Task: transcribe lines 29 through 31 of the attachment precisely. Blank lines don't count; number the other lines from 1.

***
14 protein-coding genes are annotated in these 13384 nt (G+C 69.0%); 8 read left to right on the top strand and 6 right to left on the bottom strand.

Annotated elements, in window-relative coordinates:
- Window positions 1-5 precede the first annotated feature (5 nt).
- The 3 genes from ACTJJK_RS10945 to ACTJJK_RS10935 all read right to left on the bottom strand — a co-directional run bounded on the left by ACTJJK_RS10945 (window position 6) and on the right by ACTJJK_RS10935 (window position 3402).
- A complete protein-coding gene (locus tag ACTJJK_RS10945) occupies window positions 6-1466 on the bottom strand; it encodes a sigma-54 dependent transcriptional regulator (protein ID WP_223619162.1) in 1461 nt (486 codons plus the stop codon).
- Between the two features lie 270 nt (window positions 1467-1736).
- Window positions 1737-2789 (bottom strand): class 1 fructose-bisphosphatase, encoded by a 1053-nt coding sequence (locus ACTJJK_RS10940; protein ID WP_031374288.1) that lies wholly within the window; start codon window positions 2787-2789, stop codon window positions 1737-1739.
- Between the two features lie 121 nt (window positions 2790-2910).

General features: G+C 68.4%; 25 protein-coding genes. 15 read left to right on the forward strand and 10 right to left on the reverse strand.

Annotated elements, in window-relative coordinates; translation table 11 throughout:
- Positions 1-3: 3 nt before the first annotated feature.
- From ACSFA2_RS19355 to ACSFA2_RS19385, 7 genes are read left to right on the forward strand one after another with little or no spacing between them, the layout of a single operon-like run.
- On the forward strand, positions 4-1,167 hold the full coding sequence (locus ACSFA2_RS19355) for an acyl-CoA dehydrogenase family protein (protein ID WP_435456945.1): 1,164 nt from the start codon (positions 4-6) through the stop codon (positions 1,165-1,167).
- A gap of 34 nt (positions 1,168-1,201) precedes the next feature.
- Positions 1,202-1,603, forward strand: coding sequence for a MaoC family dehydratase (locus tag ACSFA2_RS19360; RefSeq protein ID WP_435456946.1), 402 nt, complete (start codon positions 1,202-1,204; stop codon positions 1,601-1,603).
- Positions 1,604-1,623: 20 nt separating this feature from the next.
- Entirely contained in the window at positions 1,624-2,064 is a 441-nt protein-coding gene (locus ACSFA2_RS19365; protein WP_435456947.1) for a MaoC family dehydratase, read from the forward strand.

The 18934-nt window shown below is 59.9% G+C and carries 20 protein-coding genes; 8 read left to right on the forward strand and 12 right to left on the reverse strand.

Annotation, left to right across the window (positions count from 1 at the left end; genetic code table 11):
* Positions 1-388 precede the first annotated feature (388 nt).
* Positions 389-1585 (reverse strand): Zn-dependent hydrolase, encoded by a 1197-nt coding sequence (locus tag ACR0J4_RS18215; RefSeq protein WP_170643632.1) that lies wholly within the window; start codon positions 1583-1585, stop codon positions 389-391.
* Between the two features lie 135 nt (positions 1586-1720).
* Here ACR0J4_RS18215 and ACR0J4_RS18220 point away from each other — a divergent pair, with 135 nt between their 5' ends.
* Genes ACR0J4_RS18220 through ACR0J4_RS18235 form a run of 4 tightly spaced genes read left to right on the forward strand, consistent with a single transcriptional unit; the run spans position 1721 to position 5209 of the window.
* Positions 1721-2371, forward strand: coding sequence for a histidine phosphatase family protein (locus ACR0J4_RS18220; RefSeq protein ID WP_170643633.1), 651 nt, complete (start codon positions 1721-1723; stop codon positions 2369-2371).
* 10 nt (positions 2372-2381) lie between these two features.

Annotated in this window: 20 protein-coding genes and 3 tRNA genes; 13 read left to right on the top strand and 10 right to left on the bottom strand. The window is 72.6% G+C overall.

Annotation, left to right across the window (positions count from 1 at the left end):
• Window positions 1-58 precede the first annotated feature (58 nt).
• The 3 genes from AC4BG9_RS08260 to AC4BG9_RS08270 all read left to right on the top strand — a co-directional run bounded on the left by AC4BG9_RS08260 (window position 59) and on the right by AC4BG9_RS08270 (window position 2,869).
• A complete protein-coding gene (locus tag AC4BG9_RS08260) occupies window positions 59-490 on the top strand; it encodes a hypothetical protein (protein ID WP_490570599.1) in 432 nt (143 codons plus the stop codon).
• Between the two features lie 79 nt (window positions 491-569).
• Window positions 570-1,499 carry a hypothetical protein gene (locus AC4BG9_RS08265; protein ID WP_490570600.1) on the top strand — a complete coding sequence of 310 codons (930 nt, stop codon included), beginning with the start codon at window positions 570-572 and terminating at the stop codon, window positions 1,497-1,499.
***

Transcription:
• Window positions 1-58 precede the first annotated feature (58 nt).
• The 3 genes from AC4BG9_RS08260 to AC4BG9_RS08270 all read left to right on the top strand — a co-directional run bounded on the left by AC4BG9_RS08260 (window position 59) and on the right by AC4BG9_RS08270 (window position 2,869).
• A complete protein-coding gene (locus tag AC4BG9_RS08260) occupies window positions 59-490 on the top strand; it encodes a hypothetical protein (protein ID WP_490570599.1) in 432 nt (143 codons plus the stop codon).